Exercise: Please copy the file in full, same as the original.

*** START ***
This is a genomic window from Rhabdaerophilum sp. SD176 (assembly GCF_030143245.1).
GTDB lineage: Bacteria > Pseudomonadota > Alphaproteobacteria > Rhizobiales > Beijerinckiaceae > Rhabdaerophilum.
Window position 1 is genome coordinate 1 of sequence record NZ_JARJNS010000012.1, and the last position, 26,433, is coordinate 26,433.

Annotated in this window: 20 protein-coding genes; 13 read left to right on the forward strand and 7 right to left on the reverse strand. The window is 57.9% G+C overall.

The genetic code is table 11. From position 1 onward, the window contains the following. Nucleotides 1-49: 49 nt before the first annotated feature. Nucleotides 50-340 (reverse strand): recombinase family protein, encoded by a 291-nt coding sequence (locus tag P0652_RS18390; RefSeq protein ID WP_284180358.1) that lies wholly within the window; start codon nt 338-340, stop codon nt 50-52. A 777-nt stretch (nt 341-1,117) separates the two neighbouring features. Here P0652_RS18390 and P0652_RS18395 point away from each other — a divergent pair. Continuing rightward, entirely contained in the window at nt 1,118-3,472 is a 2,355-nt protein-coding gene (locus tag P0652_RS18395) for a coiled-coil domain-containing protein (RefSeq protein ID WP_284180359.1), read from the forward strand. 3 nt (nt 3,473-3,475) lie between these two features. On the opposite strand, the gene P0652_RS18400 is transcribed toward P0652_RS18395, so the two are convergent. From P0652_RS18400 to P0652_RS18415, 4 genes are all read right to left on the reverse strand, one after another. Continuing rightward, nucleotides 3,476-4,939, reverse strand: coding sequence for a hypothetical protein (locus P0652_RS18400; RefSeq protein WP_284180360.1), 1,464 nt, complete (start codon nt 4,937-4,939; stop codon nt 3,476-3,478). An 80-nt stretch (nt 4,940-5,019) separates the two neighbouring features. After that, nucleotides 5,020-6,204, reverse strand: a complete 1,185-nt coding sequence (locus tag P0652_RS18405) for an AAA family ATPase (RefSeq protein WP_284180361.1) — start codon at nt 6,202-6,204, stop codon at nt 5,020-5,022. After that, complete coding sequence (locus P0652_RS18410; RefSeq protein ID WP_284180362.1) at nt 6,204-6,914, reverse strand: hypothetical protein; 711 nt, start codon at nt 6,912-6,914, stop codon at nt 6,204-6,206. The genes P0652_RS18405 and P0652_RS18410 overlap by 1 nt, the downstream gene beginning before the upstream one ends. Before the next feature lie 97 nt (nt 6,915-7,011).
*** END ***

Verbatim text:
This is a genomic window from Rhabdaerophilum sp. SD176 (assembly GCF_030143245.1).
GTDB lineage: Bacteria > Pseudomonadota > Alphaproteobacteria > Rhizobiales > Beijerinckiaceae > Rhabdaerophilum.
Window position 1 is genome coordinate 1 of sequence record NZ_JARJNS010000012.1, and the last position, 26,433, is coordinate 26,433.

Annotated in this window: 20 protein-coding genes; 13 read left to right on the forward strand and 7 right to left on the reverse strand. The window is 57.9% G+C overall.

The genetic code is table 11. From position 1 onward, the window contains the following. Nucleotides 1-49: 49 nt before the first annotated feature. Nucleotides 50-340 (reverse strand): recombinase family protein, encoded by a 291-nt coding sequence (locus tag P0652_RS18390; RefSeq protein ID WP_284180358.1) that lies wholly within the window; start codon nt 338-340, stop codon nt 50-52. A 777-nt stretch (nt 341-1,117) separates the two neighbouring features. Here P0652_RS18390 and P0652_RS18395 point away from each other — a divergent pair. Continuing rightward, entirely contained in the window at nt 1,118-3,472 is a 2,355-nt protein-coding gene (locus tag P0652_RS18395) for a coiled-coil domain-containing protein (RefSeq protein ID WP_284180359.1), read from the forward strand. 3 nt (nt 3,473-3,475) lie between these two features. On the opposite strand, the gene P0652_RS18400 is transcribed toward P0652_RS18395, so the two are convergent. From P0652_RS18400 to P0652_RS18415, 4 genes are all read right to left on the reverse strand, one after another. Continuing rightward, nucleotides 3,476-4,939, reverse strand: coding sequence for a hypothetical protein (locus P0652_RS18400; RefSeq protein WP_284180360.1), 1,464 nt, complete (start codon nt 4,937-4,939; stop codon nt 3,476-3,478). An 80-nt stretch (nt 4,940-5,019) separates the two neighbouring features. After that, nucleotides 5,020-6,204, reverse strand: a complete 1,185-nt coding sequence (locus tag P0652_RS18405) for an AAA family ATPase (RefSeq protein WP_284180361.1) — start codon at nt 6,202-6,204, stop codon at nt 5,020-5,022. After that, complete coding sequence (locus P0652_RS18410; RefSeq protein ID WP_284180362.1) at nt 6,204-6,914, reverse strand: hypothetical protein; 711 nt, start codon at nt 6,912-6,914, stop codon at nt 6,204-6,206. The genes P0652_RS18405 and P0652_RS18410 overlap by 1 nt, the downstream gene beginning before the upstream one ends. Before the next feature lie 97 nt (nt 6,915-7,011).